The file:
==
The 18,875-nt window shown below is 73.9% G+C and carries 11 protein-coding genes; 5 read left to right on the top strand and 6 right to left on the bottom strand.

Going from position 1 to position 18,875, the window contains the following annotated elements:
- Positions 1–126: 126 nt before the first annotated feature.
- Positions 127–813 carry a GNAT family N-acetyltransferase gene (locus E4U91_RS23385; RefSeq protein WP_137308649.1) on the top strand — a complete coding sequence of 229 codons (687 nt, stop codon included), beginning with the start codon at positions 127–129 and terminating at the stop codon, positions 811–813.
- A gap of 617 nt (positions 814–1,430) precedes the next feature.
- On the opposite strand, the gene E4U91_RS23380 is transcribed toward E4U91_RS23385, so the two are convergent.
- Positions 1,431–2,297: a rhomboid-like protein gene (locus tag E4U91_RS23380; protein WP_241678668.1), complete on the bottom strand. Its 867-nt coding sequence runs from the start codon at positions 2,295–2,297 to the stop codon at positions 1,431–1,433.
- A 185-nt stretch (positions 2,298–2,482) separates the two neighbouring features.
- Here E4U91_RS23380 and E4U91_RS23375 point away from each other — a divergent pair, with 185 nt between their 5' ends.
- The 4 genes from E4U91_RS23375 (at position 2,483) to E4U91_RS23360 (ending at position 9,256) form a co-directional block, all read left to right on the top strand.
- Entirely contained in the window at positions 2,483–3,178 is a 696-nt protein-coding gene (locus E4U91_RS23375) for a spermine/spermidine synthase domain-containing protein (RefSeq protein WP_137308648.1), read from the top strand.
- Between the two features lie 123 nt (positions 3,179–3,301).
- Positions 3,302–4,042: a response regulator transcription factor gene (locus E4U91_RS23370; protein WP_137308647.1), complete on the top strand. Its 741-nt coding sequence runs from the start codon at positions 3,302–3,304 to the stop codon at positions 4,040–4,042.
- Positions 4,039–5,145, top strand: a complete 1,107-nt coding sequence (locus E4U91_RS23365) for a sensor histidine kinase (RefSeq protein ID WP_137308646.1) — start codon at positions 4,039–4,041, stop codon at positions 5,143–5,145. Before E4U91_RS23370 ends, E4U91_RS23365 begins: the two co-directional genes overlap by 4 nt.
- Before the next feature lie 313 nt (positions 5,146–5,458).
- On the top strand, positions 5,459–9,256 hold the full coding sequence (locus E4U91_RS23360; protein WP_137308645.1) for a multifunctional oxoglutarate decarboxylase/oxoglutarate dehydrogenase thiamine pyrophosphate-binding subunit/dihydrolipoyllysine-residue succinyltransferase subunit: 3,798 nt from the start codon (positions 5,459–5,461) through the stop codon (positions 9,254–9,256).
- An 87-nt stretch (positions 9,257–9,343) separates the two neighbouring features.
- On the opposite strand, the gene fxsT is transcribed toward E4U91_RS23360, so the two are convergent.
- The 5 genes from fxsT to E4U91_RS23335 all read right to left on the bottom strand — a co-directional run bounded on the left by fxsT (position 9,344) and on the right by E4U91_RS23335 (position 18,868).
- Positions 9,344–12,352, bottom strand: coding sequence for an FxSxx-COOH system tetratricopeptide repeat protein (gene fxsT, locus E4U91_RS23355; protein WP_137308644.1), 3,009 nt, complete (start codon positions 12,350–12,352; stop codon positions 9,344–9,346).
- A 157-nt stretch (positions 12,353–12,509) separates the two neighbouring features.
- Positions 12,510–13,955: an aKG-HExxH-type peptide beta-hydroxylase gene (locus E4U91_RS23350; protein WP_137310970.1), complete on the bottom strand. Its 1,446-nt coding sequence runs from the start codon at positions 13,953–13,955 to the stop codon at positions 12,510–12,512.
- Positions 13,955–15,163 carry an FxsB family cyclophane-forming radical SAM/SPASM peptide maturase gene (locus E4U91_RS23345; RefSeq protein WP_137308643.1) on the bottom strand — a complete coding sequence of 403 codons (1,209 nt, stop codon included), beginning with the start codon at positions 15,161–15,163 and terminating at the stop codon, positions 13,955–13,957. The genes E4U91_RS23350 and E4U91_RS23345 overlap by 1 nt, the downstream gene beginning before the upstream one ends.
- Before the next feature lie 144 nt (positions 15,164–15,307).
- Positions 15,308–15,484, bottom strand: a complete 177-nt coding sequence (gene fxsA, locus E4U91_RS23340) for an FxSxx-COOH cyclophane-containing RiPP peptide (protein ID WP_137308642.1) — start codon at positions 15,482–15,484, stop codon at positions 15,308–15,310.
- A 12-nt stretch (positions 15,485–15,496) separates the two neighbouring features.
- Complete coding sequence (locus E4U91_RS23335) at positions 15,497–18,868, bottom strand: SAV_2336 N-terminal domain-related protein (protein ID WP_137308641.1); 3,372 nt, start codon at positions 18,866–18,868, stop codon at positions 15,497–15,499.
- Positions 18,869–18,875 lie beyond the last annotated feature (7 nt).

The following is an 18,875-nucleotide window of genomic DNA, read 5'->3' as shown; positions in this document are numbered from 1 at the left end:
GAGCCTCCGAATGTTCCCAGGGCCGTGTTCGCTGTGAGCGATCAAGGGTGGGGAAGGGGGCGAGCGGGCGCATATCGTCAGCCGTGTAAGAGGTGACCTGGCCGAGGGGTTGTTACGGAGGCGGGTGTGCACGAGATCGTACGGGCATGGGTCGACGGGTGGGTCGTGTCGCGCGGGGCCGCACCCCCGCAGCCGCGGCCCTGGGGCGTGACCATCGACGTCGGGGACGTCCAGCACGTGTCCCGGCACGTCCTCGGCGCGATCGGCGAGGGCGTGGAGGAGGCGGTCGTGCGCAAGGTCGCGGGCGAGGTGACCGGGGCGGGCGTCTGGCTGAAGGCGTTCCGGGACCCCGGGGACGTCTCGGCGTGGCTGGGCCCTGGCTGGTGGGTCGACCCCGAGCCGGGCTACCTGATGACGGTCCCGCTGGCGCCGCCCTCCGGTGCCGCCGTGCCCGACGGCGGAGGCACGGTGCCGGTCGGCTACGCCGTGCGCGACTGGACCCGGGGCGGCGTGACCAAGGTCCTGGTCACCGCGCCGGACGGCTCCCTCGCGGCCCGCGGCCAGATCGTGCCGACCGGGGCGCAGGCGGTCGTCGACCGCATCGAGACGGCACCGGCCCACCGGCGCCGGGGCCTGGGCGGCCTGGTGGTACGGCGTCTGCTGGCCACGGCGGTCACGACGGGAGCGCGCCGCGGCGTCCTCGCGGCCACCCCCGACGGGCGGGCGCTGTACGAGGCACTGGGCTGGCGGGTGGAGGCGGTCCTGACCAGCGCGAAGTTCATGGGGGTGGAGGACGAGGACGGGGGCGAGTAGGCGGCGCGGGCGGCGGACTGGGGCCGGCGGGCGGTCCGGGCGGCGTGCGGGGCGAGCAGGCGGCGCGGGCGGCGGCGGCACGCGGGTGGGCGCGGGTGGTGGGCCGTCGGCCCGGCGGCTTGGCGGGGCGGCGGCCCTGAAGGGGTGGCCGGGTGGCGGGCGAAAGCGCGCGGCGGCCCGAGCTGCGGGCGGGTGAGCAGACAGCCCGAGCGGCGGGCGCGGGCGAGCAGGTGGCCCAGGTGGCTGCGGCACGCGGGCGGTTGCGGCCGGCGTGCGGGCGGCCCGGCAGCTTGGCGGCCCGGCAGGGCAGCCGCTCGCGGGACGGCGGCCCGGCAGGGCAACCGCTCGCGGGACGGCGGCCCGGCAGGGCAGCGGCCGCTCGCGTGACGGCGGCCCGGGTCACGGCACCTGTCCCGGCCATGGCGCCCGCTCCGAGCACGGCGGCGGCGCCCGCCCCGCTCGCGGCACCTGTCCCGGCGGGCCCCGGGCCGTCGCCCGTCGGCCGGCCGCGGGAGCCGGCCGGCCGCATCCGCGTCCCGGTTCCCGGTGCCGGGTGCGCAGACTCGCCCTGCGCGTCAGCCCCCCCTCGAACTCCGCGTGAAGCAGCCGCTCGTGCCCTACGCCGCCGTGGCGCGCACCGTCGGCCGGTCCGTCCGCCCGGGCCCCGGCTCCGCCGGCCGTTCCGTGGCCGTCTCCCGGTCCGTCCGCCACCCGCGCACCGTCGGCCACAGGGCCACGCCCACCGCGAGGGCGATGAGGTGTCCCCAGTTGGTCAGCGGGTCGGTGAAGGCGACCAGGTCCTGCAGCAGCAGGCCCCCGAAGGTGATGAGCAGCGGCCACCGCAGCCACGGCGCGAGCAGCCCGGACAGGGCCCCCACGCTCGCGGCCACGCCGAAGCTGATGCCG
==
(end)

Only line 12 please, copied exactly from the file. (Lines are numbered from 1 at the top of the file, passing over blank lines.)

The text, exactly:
- Between the two features lie 123 nt (positions 3,179–3,301).